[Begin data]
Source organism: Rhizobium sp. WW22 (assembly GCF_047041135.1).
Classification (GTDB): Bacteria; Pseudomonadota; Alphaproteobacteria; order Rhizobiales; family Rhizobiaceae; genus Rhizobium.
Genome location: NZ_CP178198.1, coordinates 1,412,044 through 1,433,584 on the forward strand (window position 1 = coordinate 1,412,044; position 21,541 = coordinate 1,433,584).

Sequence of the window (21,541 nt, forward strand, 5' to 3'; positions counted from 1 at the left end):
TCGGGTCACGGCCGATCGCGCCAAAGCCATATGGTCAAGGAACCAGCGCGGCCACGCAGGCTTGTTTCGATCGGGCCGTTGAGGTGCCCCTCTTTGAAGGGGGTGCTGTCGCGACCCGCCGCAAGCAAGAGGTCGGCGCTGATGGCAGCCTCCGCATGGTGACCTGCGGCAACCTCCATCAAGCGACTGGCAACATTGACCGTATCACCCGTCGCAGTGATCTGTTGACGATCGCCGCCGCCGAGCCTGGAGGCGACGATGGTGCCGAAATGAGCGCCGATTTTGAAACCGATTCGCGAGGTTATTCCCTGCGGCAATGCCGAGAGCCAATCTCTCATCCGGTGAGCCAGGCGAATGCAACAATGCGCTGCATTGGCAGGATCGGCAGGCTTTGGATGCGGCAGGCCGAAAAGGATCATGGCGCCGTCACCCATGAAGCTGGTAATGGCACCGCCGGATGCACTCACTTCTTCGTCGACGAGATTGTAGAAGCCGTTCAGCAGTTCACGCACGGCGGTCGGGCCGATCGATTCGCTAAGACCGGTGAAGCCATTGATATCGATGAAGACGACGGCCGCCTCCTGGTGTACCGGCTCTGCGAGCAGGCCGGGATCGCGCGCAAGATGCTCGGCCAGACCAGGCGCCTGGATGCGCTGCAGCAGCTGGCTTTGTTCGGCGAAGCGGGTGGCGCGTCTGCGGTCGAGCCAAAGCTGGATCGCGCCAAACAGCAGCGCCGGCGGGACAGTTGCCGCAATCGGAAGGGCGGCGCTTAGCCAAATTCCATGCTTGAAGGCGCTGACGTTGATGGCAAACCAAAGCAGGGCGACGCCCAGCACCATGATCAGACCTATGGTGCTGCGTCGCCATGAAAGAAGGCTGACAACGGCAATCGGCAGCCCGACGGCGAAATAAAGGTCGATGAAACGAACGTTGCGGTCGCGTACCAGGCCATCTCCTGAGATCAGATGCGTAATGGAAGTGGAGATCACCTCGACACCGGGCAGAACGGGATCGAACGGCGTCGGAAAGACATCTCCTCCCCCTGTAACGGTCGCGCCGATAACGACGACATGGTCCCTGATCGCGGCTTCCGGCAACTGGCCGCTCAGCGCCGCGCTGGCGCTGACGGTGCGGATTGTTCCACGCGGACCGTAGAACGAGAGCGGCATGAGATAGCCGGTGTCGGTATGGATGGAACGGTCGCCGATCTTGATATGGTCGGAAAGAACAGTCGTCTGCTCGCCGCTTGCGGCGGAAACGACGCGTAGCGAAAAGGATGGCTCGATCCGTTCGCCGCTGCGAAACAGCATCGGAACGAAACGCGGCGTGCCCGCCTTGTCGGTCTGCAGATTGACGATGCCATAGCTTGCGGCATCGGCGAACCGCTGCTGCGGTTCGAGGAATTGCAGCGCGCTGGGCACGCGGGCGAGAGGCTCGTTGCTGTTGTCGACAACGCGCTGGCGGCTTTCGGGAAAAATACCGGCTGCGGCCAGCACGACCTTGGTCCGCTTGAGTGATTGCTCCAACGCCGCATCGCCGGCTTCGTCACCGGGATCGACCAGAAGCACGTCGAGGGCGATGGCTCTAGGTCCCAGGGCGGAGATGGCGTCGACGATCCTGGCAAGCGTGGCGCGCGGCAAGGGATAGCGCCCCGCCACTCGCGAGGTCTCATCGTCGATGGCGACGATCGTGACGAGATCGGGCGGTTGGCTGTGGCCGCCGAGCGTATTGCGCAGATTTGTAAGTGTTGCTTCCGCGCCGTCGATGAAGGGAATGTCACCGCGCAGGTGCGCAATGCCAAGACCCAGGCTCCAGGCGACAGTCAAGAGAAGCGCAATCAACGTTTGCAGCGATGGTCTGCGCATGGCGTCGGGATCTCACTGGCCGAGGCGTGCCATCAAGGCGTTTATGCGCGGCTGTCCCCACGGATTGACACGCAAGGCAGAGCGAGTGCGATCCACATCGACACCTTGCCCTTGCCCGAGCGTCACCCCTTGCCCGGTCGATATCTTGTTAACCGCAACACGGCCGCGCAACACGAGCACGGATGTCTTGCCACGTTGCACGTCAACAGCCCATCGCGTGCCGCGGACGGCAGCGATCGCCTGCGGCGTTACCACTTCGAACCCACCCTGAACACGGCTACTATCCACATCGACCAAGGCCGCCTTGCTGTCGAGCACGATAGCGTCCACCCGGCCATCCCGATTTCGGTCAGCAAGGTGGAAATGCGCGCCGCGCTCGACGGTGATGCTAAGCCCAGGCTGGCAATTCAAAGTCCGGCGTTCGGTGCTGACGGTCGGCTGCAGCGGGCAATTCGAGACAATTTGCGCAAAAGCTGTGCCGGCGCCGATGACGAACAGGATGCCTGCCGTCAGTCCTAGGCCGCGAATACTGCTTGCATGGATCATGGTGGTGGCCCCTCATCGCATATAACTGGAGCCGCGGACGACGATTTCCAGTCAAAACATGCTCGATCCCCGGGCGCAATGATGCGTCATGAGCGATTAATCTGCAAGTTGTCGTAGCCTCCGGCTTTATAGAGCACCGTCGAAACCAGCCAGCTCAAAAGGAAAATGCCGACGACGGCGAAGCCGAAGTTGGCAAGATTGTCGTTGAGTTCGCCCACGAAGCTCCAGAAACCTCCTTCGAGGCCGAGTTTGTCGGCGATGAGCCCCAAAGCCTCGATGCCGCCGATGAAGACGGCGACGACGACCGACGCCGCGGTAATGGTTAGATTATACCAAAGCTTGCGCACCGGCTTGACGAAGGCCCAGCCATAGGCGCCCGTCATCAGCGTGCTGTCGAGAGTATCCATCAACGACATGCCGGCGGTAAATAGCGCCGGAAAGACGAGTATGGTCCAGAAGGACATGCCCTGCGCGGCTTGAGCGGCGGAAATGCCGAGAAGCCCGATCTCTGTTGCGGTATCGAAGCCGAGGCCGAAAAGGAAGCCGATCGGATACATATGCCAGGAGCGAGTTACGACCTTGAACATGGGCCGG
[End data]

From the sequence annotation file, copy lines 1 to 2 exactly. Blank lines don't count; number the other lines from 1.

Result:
Source organism: Rhizobium sp. WW22 (assembly GCF_047041135.1).
Classification (GTDB): Bacteria; Pseudomonadota; Alphaproteobacteria; order Rhizobiales; family Rhizobiaceae; genus Rhizobium.